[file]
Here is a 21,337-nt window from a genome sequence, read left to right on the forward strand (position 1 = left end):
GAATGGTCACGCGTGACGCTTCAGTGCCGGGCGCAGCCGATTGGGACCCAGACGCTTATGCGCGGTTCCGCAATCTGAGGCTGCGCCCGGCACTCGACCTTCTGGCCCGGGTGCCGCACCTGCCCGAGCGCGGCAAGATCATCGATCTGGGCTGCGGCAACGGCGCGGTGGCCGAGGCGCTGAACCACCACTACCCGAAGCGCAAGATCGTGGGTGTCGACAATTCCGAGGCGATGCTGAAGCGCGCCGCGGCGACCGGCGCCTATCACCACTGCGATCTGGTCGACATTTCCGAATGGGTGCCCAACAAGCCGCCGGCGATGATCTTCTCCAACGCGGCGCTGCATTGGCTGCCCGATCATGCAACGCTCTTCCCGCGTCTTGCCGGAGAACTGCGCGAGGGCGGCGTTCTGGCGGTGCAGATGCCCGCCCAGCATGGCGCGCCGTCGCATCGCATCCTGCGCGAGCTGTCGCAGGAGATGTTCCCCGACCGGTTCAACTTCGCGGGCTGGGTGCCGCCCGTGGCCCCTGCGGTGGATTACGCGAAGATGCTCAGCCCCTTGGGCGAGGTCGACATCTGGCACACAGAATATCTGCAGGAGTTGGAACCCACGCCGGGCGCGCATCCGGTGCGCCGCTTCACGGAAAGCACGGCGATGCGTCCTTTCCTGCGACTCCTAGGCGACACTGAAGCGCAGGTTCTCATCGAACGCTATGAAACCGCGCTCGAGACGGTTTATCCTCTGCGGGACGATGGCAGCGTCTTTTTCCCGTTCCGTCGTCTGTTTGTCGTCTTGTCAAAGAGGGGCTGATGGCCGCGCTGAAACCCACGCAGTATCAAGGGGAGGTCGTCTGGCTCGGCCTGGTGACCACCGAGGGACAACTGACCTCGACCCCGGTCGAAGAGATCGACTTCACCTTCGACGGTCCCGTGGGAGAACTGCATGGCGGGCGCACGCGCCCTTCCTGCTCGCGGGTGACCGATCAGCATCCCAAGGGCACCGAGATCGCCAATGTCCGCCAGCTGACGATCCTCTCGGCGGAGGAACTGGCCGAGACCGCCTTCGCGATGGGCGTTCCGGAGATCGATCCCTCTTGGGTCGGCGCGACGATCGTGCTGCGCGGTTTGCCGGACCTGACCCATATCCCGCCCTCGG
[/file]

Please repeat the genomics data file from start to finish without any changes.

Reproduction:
Here is a 21,337-nt window from a genome sequence, read left to right on the forward strand (position 1 = left end):
GAATGGTCACGCGTGACGCTTCAGTGCCGGGCGCAGCCGATTGGGACCCAGACGCTTATGCGCGGTTCCGCAATCTGAGGCTGCGCCCGGCACTCGACCTTCTGGCCCGGGTGCCGCACCTGCCCGAGCGCGGCAAGATCATCGATCTGGGCTGCGGCAACGGCGCGGTGGCCGAGGCGCTGAACCACCACTACCCGAAGCGCAAGATCGTGGGTGTCGACAATTCCGAGGCGATGCTGAAGCGCGCCGCGGCGACCGGCGCCTATCACCACTGCGATCTGGTCGACATTTCCGAATGGGTGCCCAACAAGCCGCCGGCGATGATCTTCTCCAACGCGGCGCTGCATTGGCTGCCCGATCATGCAACGCTCTTCCCGCGTCTTGCCGGAGAACTGCGCGAGGGCGGCGTTCTGGCGGTGCAGATGCCCGCCCAGCATGGCGCGCCGTCGCATCGCATCCTGCGCGAGCTGTCGCAGGAGATGTTCCCCGACCGGTTCAACTTCGCGGGCTGGGTGCCGCCCGTGGCCCCTGCGGTGGATTACGCGAAGATGCTCAGCCCCTTGGGCGAGGTCGACATCTGGCACACAGAATATCTGCAGGAGTTGGAACCCACGCCGGGCGCGCATCCGGTGCGCCGCTTCACGGAAAGCACGGCGATGCGTCCTTTCCTGCGACTCCTAGGCGACACTGAAGCGCAGGTTCTCATCGAACGCTATGAAACCGCGCTCGAGACGGTTTATCCTCTGCGGGACGATGGCAGCGTCTTTTTCCCGTTCCGTCGTCTGTTTGTCGTCTTGTCAAAGAGGGGCTGATGGCCGCGCTGAAACCCACGCAGTATCAAGGGGAGGTCGTCTGGCTCGGCCTGGTGACCACCGAGGGACAACTGACCTCGACCCCGGTCGAAGAGATCGACTTCACCTTCGACGGTCCCGTGGGAGAACTGCATGGCGGGCGCACGCGCCCTTCCTGCTCGCGGGTGACCGATCAGCATCCCAAGGGCACCGAGATCGCCAATGTCCGCCAGCTGACGATCCTCTCGGCGGAGGAACTGGCCGAGACCGCCTTCGCGATGGGCGTTCCGGAGATCGATCCCTCTTGGGTCGGCGCGACGATCGTGCTGCGCGGTTTGCCGGACCTGACCCATATCCCGCCCTCGG